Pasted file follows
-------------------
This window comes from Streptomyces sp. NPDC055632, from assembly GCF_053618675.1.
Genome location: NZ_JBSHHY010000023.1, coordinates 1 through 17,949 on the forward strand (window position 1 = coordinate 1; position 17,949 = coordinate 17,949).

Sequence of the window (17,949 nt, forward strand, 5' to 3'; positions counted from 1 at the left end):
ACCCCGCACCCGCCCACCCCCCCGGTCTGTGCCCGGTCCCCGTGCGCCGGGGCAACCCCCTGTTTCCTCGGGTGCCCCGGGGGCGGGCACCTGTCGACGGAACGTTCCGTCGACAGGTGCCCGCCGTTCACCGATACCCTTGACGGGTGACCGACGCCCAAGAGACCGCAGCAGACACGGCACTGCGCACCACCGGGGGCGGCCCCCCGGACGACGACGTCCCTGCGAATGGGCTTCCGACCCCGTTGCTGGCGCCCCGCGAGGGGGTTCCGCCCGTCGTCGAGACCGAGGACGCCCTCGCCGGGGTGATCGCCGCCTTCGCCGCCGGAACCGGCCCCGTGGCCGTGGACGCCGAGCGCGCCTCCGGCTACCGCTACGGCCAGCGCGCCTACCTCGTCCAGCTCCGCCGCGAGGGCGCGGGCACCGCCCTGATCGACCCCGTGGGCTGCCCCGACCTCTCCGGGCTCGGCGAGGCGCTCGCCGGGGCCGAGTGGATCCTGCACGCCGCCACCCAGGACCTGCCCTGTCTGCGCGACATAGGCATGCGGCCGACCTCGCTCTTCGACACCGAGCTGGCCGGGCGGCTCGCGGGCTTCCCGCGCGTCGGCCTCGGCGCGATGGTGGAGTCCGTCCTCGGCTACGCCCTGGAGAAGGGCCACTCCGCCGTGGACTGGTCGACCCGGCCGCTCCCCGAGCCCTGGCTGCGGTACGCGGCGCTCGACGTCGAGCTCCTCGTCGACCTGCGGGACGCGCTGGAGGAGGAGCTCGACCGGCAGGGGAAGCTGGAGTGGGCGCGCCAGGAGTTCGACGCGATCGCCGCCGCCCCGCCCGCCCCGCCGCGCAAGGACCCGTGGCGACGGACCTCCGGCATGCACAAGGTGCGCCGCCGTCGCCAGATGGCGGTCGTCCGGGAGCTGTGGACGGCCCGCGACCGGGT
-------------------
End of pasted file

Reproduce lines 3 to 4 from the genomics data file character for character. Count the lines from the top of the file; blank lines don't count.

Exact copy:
Sequence of the window (17,949 nt, forward strand, 5' to 3'; positions counted from 1 at the left end):
ACCCCGCACCCGCCCACCCCCCCGGTCTGTGCCCGGTCCCCGTGCGCCGGGGCAACCCCCTGTTTCCTCGGGTGCCCCGGGGGCGGGCACCTGTCGACGGAACGTTCCGTCGACAGGTGCCCGCCGTTCACCGATACCCTTGACGGGTGACCGACGCCCAAGAGACCGCAGCAGACACGGCACTGCGCACCACCGGGGGCGGCCCCCCGGACGACGACGTCCCTGCGAATGGGCTTCCGACCCCGTTGCTGGCGCCCCGCGAGGGGGTTCCGCCCGTCGTCGAGACCGAGGACGCCCTCGCCGGGGTGATCGCCGCCTTCGCCGCCGGAACCGGCCCCGTGGCCGTGGACGCCGAGCGCGCCTCCGGCTACCGCTACGGCCAGCGCGCCTACCTCGTCCAGCTCCGCCGCGAGGGCGCGGGCACCGCCCTGATCGACCCCGTGGGCTGCCCCGACCTCTCCGGGCTCGGCGAGGCGCTCGCCGGGGCCGAGTGGATCCTGCACGCCGCCACCCAGGACCTGCCCTGTCTGCGCGACATAGGCATGCGGCCGACCTCGCTCTTCGACACCGAGCTGGCCGGGCGGCTCGCGGGCTTCCCGCGCGTCGGCCTCGGCGCGATGGTGGAGTCCGTCCTCGGCTACGCCCTGGAGAAGGGCCACTCCGCCGTGGACTGGTCGACCCGGCCGCTCCCCGAGCCCTGGCTGCGGTACGCGGCGCTCGACGTCGAGCTCCTCGTCGACCTGCGGGACGCGCTGGAGGAGGAGCTCGACCGGCAGGGGAAGCTGGAGTGGGCGCGCCAGGAGTTCGACGCGATCGCCGCCGCCCCGCCCGCCCCGCCGCGCAAGGACCCGTGGCGACGGACCTCCGGCATGCACAAGGTGCGCCGCCGTCGCCAGATGGCGGTCGTCCGGGAGCTGTGGACGGCCCGCGACCGGGT